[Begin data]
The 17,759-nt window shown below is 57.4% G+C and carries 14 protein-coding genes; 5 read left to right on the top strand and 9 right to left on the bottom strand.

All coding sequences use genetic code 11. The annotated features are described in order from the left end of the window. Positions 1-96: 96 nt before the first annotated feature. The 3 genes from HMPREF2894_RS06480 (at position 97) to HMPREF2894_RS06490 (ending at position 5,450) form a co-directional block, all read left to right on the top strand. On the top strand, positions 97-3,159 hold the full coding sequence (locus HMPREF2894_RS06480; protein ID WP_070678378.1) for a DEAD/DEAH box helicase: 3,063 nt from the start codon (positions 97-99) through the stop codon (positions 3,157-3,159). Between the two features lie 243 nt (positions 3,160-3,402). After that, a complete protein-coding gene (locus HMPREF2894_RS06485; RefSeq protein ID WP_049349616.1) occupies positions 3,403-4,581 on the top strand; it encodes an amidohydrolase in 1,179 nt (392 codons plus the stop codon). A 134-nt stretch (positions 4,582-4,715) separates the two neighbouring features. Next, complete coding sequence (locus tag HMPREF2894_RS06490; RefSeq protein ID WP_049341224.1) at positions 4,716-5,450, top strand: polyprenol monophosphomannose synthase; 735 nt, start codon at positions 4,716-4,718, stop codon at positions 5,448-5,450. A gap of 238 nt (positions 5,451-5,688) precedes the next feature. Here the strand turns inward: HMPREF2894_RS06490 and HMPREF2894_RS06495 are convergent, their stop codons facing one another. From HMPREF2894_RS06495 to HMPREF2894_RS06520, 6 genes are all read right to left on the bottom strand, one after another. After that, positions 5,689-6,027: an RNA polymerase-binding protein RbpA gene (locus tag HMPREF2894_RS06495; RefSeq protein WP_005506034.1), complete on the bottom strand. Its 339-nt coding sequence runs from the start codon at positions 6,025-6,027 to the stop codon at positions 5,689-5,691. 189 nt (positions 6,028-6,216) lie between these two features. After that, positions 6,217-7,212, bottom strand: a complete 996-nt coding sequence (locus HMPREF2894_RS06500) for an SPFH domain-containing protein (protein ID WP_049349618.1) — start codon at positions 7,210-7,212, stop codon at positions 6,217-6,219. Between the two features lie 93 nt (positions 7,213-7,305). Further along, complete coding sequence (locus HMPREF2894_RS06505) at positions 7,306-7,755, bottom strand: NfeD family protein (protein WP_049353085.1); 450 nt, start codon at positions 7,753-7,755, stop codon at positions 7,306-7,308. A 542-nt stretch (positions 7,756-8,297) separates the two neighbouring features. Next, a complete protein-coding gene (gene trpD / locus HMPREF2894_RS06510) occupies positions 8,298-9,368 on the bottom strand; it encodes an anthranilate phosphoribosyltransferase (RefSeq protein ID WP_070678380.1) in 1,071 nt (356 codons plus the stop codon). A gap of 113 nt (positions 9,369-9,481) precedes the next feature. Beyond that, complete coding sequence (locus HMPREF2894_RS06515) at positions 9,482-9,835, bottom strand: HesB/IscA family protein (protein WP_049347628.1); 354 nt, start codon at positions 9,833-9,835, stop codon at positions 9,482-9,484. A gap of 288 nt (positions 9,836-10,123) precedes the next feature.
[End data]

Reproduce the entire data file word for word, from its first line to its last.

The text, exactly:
The 17,759-nt window shown below is 57.4% G+C and carries 14 protein-coding genes; 5 read left to right on the top strand and 9 right to left on the bottom strand.

All coding sequences use genetic code 11. The annotated features are described in order from the left end of the window. Positions 1-96: 96 nt before the first annotated feature. The 3 genes from HMPREF2894_RS06480 (at position 97) to HMPREF2894_RS06490 (ending at position 5,450) form a co-directional block, all read left to right on the top strand. On the top strand, positions 97-3,159 hold the full coding sequence (locus HMPREF2894_RS06480; protein ID WP_070678378.1) for a DEAD/DEAH box helicase: 3,063 nt from the start codon (positions 97-99) through the stop codon (positions 3,157-3,159). Between the two features lie 243 nt (positions 3,160-3,402). After that, a complete protein-coding gene (locus HMPREF2894_RS06485; RefSeq protein ID WP_049349616.1) occupies positions 3,403-4,581 on the top strand; it encodes an amidohydrolase in 1,179 nt (392 codons plus the stop codon). A 134-nt stretch (positions 4,582-4,715) separates the two neighbouring features. Next, complete coding sequence (locus tag HMPREF2894_RS06490; RefSeq protein ID WP_049341224.1) at positions 4,716-5,450, top strand: polyprenol monophosphomannose synthase; 735 nt, start codon at positions 4,716-4,718, stop codon at positions 5,448-5,450. A gap of 238 nt (positions 5,451-5,688) precedes the next feature. Here the strand turns inward: HMPREF2894_RS06490 and HMPREF2894_RS06495 are convergent, their stop codons facing one another. From HMPREF2894_RS06495 to HMPREF2894_RS06520, 6 genes are all read right to left on the bottom strand, one after another. After that, positions 5,689-6,027: an RNA polymerase-binding protein RbpA gene (locus tag HMPREF2894_RS06495; RefSeq protein WP_005506034.1), complete on the bottom strand. Its 339-nt coding sequence runs from the start codon at positions 6,025-6,027 to the stop codon at positions 5,689-5,691. 189 nt (positions 6,028-6,216) lie between these two features. After that, positions 6,217-7,212, bottom strand: a complete 996-nt coding sequence (locus HMPREF2894_RS06500) for an SPFH domain-containing protein (protein ID WP_049349618.1) — start codon at positions 7,210-7,212, stop codon at positions 6,217-6,219. Between the two features lie 93 nt (positions 7,213-7,305). Further along, complete coding sequence (locus HMPREF2894_RS06505) at positions 7,306-7,755, bottom strand: NfeD family protein (protein WP_049353085.1); 450 nt, start codon at positions 7,753-7,755, stop codon at positions 7,306-7,308. A 542-nt stretch (positions 7,756-8,297) separates the two neighbouring features. Next, a complete protein-coding gene (gene trpD / locus HMPREF2894_RS06510) occupies positions 8,298-9,368 on the bottom strand; it encodes an anthranilate phosphoribosyltransferase (RefSeq protein ID WP_070678380.1) in 1,071 nt (356 codons plus the stop codon). A gap of 113 nt (positions 9,369-9,481) precedes the next feature. Beyond that, complete coding sequence (locus HMPREF2894_RS06515) at positions 9,482-9,835, bottom strand: HesB/IscA family protein (protein WP_049347628.1); 354 nt, start codon at positions 9,833-9,835, stop codon at positions 9,482-9,484. A gap of 288 nt (positions 9,836-10,123) precedes the next feature.